Indoor positioning technology has a wide range of applications at present; it can be used for positioning the object and personal. There are some effective methods including RFID (Radio Frequency Identification), Wi-Fi positioning [10] - [12] . RFID technology uses RF non-contact form of two-way communication, access to relevant data, automatic identification tag. It has the advantages such as high precision, strong anti-interference, non-line of sight, high security. Also it can identify the high-speed movement of label and can identify multiple tags, is becoming the preferred methods for indoor positioning system.

2. Previous Measuring Techniques and Positioning Systems

2.1. Measuring Principles and Techniques

Considering environmental factors such as reflecting surface, line-of-sight, continuous moving objects, size of the floor it is not easy to perform radio propagation in the indoor environment. For the multipath propagation of the low radio signals there is no fixed model defined yet. Hence for positioning objects in indoor environment it is better to use more than one type of positioning techniques for the better performance and result. The target location is estimated using geo positioning properties using triangulation. Triangulation generally has two derivations such as angulation and lateration. The lateration is also called as the range measurement technique which locates the objects by using differences from multiple reference points. The triangulation method performed with the help of the received signal strength. The positioning can be done by using the angle measurement techniques such as time of arrival (TOA), time difference of arrival (TDOA) and round trip time of flight (RTOF) [13] - [15] .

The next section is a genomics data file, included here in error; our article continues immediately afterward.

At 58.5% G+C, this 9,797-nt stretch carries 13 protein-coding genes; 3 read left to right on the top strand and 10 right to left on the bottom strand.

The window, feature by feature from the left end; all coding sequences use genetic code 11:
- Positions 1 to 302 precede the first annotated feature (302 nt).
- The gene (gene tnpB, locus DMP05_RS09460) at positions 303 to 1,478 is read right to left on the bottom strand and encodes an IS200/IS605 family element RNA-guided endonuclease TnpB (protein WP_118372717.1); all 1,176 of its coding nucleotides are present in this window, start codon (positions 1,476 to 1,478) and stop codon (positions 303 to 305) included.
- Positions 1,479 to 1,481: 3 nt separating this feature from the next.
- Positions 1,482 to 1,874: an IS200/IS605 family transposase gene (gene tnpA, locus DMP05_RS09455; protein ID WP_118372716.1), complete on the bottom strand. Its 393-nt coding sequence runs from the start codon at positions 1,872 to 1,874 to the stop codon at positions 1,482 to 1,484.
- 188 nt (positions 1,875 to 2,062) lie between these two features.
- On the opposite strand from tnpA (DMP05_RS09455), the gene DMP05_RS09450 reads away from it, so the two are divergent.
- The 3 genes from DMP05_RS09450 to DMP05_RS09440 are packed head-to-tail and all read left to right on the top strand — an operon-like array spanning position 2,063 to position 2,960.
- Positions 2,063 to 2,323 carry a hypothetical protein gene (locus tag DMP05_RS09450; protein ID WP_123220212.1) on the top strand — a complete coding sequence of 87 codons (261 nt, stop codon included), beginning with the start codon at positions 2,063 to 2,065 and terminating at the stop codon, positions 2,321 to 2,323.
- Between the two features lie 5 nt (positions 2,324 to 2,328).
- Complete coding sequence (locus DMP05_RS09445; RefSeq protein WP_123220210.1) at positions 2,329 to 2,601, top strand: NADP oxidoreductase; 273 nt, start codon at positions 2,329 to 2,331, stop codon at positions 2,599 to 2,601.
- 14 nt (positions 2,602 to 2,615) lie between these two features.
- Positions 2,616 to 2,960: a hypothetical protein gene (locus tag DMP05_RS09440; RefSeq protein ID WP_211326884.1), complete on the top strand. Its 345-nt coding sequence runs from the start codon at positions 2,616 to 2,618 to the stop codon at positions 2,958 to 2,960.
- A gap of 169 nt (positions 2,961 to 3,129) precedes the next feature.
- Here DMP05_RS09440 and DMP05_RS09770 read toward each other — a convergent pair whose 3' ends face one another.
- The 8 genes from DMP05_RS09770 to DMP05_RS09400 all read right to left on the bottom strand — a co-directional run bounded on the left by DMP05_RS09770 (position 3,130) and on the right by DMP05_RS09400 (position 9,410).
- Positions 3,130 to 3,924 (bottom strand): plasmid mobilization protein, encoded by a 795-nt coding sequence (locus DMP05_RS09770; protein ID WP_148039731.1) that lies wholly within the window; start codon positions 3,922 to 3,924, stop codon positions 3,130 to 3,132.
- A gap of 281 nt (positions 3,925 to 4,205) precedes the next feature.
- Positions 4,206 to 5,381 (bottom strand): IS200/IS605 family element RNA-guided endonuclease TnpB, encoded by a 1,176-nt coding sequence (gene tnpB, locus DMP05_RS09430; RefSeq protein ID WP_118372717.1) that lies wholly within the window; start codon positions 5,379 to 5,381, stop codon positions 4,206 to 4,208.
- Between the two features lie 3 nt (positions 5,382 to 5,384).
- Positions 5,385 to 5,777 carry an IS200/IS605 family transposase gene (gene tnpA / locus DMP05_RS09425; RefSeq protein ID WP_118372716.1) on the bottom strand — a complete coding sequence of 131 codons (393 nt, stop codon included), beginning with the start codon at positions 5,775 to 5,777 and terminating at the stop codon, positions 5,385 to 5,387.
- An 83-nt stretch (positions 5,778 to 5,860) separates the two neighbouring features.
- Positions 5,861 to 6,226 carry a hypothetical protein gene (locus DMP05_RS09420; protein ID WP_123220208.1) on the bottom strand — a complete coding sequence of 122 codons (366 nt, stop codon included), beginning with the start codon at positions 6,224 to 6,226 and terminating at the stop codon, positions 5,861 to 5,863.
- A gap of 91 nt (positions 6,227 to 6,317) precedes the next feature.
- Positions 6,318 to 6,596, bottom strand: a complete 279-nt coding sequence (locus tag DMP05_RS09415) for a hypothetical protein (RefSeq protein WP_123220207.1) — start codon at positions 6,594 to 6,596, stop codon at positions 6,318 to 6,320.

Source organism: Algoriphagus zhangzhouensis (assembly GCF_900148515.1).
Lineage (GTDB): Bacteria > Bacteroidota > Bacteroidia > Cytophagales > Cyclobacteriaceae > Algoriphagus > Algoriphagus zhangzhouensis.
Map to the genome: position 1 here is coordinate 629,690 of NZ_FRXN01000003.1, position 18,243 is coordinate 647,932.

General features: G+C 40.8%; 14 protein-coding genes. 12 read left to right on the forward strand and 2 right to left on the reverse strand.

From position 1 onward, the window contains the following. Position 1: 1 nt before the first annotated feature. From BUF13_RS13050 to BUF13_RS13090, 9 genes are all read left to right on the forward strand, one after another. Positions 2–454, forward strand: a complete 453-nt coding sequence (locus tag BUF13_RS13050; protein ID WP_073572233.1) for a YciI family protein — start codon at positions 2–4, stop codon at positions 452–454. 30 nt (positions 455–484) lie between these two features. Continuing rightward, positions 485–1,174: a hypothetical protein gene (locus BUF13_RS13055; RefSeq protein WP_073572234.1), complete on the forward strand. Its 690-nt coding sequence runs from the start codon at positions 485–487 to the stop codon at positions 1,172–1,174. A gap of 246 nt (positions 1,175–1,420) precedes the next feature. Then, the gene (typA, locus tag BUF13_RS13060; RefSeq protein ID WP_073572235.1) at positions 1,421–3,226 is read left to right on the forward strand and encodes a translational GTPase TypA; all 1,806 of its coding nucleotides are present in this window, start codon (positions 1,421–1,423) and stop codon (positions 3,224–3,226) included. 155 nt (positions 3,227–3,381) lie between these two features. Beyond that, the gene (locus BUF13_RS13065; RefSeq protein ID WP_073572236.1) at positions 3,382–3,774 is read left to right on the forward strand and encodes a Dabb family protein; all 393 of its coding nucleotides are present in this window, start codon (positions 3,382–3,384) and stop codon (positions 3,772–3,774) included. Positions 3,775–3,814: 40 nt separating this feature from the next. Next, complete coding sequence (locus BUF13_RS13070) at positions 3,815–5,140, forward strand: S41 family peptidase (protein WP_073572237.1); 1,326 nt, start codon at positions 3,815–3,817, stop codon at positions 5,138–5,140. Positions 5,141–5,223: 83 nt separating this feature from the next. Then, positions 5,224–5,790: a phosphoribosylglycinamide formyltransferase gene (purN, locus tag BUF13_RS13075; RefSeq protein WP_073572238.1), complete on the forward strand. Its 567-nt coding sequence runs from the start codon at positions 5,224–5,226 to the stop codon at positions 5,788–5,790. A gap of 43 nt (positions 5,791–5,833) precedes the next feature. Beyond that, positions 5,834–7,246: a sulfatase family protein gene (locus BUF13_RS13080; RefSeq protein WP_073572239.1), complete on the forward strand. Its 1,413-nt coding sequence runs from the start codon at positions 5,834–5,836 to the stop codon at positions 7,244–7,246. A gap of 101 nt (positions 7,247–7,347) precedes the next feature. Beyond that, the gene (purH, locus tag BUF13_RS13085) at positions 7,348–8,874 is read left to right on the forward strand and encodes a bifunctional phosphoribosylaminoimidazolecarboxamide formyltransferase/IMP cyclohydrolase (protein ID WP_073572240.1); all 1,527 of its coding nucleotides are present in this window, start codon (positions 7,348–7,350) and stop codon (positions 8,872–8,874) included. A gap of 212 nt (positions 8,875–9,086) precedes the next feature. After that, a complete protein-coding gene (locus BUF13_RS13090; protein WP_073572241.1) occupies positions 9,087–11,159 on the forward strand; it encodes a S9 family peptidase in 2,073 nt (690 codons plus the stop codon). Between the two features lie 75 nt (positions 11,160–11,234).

2.1.1. Lateration Techniques

1) TOA

The TOA measurements can be done generally by using the three reference points with respect to the signals for 2D positioning. For the TOA based techniques one way prorogation time is measured by calculating the distance between signal transmitter and signal measuring device or unit. Different signaling techniques are used to measure the TOA such as ultra-wide band (UWB) or direct sequence spread spectrum (DSSS). The list square algorithm can be used to locate the target using nonlinear cost function. The TOA based techniques are active bat and cricket [16] .


where speed is the traveling velocity of the signal. Time shows the quantity of time spent by the signal travelling from the transmitting to the in receipt of node and R denotes the reserve connecting the transmit node and the being paid node. Since speed can be regard as a recognized invariable, R can be compute by observe time.


TDOA considers the different signal travelling time from the particular signal transmitter towards the multiple receivers. Same as the TOA this method considers that the position of the base nodes is known. The drawback of synchronization of TOA is addressed by TDOA by synchronizing the base node clock and the target node clock. The TDOA method can be used in the emergency call on the highway and also in sound source localization by artificially intelligent robot.


In Equation (2), C1 denotes the speed of single kind of signal, C2 the speed of one more than one kind of signal, t1 and t2 the occasion for these two signal travelling from one node to the additional respectively, and R is the space between the signal transmitter and receiving unit.